Recently, Antal et al.21 published the first study using tDCS as a prophylactic treatment in migraine. They applied a constant current of 1 mA of tDCS to migraine patients over the visual cortex (V1) for 15 min, three days a week for six weeks. A total of 26 patients participated in the final analyses (cathodal: n = 13, sham: n = 13). The attack frequency, duration, intensity of pain, and number of migraine-related days were assessed at two months before and after treatment. The results showed a significant reduction in the intensity of pain between active and sham groups (p = 0.05), but no significant difference was observed between these two groups in other aspects.
Noninvasive brain stimulation may play an important role in the modulation of the cortical function in migraine patients. In our study, we suspect that anodal tDCS provides advantage similar to high-frequency TMS. Furthermore, tDCS is more feasible, less expensive and easy to conduct placebo stimulation 22, 23.
Our study was designed to stimulate as long as 20 sessions24, for awareness of the psychiatric adverse events, we did not stimulate on the left DLPFC. As well as to avoid the visual disturbance, we did not stimulate on occipital cortex. The stimulation site (primary motor cortex, M1) was chosen according to Fregni experiment22. They applied 2 mA of anodal tDCS over the primary motor cortex in patients who had central pain from spinal cord injury. They revealed that the mean pain score significantly reduces in the active group, when compared with the sham group. Therefore the aim of this study is to determine whether 20 consecutive days of anodal tDCS on the left primary motor cortex (M1) can be an effective prophylactic treatment of migraine.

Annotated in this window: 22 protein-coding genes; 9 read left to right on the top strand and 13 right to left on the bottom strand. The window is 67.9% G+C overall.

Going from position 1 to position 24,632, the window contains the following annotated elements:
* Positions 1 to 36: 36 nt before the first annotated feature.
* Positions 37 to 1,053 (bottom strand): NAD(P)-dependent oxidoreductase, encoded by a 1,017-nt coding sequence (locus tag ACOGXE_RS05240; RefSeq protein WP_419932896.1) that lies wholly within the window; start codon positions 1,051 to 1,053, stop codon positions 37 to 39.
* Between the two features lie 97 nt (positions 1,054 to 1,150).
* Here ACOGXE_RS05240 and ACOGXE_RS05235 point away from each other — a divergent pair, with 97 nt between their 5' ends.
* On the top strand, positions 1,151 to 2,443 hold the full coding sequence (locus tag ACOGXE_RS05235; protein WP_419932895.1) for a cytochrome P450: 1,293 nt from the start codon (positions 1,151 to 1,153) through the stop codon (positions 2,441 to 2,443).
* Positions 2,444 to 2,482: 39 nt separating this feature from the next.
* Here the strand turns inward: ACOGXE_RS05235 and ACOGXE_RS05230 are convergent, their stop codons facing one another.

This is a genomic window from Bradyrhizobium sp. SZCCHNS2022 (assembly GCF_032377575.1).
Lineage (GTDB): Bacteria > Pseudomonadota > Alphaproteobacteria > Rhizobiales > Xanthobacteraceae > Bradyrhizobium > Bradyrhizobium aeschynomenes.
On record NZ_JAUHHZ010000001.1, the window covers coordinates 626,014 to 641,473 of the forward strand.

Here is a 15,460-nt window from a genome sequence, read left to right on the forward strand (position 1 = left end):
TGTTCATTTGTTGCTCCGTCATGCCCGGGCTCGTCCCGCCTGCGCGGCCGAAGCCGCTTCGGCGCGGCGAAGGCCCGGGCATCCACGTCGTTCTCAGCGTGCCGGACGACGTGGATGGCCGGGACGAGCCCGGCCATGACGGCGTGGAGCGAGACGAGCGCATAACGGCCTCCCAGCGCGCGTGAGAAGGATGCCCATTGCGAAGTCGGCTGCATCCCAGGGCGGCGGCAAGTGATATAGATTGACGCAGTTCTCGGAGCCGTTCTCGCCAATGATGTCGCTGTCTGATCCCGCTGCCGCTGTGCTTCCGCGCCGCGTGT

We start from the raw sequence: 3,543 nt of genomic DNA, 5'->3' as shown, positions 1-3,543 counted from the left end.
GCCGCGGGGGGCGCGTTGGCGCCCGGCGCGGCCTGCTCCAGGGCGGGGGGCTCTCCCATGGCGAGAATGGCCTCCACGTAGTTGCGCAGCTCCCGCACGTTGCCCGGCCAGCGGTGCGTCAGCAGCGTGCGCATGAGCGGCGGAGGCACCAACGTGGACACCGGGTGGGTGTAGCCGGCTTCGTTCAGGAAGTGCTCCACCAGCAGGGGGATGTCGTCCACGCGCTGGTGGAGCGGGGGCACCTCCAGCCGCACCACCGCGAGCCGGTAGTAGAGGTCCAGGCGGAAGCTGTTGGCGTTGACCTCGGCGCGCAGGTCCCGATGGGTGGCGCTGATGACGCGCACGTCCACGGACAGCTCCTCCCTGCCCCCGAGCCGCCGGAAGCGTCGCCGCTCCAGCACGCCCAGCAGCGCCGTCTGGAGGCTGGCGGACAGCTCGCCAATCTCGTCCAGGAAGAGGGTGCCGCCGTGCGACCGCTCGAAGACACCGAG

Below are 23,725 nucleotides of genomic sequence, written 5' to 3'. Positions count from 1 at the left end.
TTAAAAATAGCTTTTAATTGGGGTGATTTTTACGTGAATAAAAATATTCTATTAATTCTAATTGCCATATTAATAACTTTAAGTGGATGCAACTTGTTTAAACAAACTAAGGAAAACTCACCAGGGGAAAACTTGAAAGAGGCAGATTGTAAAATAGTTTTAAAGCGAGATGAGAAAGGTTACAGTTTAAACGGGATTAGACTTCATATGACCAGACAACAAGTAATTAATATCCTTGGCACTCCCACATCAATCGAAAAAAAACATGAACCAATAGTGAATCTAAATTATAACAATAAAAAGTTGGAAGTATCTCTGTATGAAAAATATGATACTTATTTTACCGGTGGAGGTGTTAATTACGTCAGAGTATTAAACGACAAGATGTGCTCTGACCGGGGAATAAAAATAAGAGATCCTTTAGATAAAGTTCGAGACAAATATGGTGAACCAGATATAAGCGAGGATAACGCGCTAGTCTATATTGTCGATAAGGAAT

Materials and Methods
All patients gave their written informed consent. The study conformed to the declaration of Helsinki and was approved by the Ethics Committee of Khon Kaen University (Identifier number is HE 521331).
The study contained the following three phases: 1) Baseline evaluation consisted of a 4-week period of observation to assess the baseline of attack frequency, pain intensity, and number of abortive medications; 2) A 20-day daily treatment sessions with tDCS for 20 consecutive days; and 3) a 4-week period of observation for 12 weeks follow-up period.
All the patients were informed about all possible adverse events, including headache attacks with the attendant symptoms and the number of abortive medication. We told the participants to continue their routine abortive medication regimen. All changes in dosages were recorded in the patients medication diary. Herbal remedies and other alternative therapies such as massage were not allowed.
Direct current stimulation
Direct current was transferred using a saline-soaked pair of surface sponge electrodes (35 cm2) and delivered through battery-driven power supply. Constant current stimulator with a maximum output of 2 mA was developed by Pattawit Electronic, JP advance LTD, Thailand. The anodal electrode was placed at the M1 and the cathodal electrode was placed over the contralateral supraorbital area. We identified M1 as the half way between C3 and F3 of the electroencephalography (EEG) 10/20 system.
Frequency of attacks
Frequency of attacks, the primary outcome, was recorded by patients four weeks before the treatment to assess the baseline. They were also requested to record their attack every four weeks after treatment. The self-recording terminated at week 12.
Pain intensity, the secondary outcome, in a form of visual analog scale (VAS) was evaluated by the patients. This self-evaluation scale ranges from 0 to 10 as visually described in centimeter units: 0 cm indicates no pain and 10 cm denotes the most possible pain. The self-recording of pain intensity was performed as frequency of attacks.
Abortive and analgesic medications